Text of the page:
The UK’s food self-sufficiency is under threat because of a historically wet winter affecting crops, an energy and climate change think tank has warned.

Ahead of the government’s Farm to Fork summit with farming and food industry representatives in Downing Street tomorrow (14 May), the London-based non-profit organisation the Energy & Climate Intelligence Unit (ECIU) said its analysis suggests the country’s ability to feed itself is set to be reduced by 8% this year following one of the wettest winters on record.

Heavy rain in the winter months left much of the country’s agricultural land saturated.

In a statement, the ECIU said “with soils too waterlogged and many fields flooded for much of the winter, many farmers have not been able to establish crops”.

It estimates that the reduction in key arable crops as a result of lower crop area and poor yields will reduce UK self-sufficiency by 8% when measured by volume, declining from an average of 86% between 2018 and 2022 to 78% this year.

It said the UK could become dependent on foreign imports for around a third of its wheat, with wheat self-sufficiency estimated to decline from 92% to 68% over the same period, while self-sufficiency in oilseed rape is estimated to plunge to an historic low of 40% from 75%.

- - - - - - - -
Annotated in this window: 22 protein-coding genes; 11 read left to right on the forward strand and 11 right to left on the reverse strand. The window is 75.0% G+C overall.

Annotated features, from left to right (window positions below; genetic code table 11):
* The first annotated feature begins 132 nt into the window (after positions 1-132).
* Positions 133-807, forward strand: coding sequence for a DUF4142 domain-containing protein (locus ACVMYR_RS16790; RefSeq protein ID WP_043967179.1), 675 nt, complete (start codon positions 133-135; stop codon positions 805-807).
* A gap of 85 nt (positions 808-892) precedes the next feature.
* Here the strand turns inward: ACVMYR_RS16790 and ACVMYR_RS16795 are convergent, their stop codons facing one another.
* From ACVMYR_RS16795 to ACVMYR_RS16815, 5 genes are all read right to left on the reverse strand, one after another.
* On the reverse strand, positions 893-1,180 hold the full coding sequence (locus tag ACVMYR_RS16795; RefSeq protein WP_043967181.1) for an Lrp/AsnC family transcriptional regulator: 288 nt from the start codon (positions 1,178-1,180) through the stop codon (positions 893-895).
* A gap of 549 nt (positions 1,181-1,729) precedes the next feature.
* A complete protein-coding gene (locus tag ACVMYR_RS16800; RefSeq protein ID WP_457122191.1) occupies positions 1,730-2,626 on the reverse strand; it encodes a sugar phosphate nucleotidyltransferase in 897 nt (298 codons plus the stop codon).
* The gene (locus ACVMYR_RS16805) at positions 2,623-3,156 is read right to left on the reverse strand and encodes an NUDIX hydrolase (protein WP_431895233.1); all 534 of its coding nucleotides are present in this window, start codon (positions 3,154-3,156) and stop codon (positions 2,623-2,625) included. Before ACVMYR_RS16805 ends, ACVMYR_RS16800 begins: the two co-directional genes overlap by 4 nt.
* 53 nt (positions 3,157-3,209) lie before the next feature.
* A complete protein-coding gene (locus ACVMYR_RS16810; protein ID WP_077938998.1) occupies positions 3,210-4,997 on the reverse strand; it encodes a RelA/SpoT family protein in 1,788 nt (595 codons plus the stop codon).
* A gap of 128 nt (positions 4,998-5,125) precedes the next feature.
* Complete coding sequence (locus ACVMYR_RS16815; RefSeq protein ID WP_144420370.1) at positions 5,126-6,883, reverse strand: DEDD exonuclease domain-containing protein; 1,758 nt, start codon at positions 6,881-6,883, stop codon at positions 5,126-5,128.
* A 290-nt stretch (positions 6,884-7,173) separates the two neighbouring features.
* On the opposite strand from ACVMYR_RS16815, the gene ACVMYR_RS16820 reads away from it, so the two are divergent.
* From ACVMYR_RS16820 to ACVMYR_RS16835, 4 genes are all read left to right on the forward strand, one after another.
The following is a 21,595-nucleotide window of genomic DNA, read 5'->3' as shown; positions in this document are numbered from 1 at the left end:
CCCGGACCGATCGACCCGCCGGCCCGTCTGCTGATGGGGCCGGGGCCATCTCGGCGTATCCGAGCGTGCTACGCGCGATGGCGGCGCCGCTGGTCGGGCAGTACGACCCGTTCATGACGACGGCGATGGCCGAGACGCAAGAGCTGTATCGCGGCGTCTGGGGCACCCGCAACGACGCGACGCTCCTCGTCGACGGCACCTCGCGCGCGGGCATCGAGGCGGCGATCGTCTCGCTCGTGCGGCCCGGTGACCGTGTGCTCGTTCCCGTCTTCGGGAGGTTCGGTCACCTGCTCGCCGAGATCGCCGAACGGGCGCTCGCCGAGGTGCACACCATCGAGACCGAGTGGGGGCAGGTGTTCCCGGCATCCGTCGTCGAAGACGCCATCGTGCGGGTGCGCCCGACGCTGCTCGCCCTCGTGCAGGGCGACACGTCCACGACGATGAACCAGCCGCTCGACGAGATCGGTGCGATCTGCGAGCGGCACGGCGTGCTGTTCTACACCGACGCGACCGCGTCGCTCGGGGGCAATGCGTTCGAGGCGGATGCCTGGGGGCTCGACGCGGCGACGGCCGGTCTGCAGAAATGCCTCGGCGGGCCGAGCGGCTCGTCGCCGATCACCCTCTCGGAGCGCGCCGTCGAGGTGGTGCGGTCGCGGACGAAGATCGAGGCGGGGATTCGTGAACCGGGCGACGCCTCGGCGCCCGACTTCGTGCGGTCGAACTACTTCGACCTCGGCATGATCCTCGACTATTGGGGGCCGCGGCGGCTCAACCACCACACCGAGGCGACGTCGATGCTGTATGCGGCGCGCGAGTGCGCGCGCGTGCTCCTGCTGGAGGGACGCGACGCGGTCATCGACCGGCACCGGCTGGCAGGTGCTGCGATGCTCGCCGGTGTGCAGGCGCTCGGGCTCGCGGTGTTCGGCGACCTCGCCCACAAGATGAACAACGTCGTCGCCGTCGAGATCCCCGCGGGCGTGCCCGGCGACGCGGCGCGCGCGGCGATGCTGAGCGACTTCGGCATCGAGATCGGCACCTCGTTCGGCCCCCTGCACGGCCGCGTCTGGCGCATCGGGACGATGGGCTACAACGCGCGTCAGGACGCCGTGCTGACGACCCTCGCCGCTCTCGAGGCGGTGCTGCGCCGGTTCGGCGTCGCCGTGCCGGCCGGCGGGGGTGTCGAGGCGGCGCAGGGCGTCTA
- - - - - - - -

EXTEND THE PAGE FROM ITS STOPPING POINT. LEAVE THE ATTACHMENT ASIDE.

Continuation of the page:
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The ECIU said that with other crops that have suffered due to the wet weather, such as field vegetables, potatoes and sugar beet, not included in its analysis, it is possible that an 8% reduction in headline self-sufficiency is an underestimate.

Linking the weather situation to climate change, Tom Lancaster, land analyst at ECIU said, “In 2021, the government warned that climate change was the biggest medium- to long-term threat to our food security. This analysis suggests that it is the biggest risk now, not at some far-off point in the future.

“Ultimately, we need to support our farmers to better cope with climate extremes, and Defra [the Department for Environment, Food and Rural Affairs]’s new green farming schemes will be crucial in this, building the resilience of our soils to floods and droughts, as well as planting trees and hedgerows that will trap carbon and slow flood waters.”

On the food summit, Lancaster said: “With its recent U-turns on climate policy, it’s possible the government will try to downplay the threat climate change poses to our food security at this summit, but farmers consistently report the changing climate is one of, if not the, greatest threats to their harvests. The only viable long-term plan for farming is getting to net-zero emissions when we are no longer making the problem ever worse.”

Just Food asked Defra to respond to the ECIU’s statement.

A Defra spokesperson said: “Food production, food security and backing our farmers are key priorities for this government and it’s why the Prime Minister is hosting the second UK Farm to Fork Summit.

“We are acutely aware of the impact the extreme weather can have on the farming community. We have protected over 900,000 acres of agricultural land from the impacts of flooding since 2015 and opened the Farming Recovery Fund, which provides grants of up to £25,000 ($31,350) to eligible farmers to return their land to the condition it was in before the exceptional flooding caused by Storm Henk.”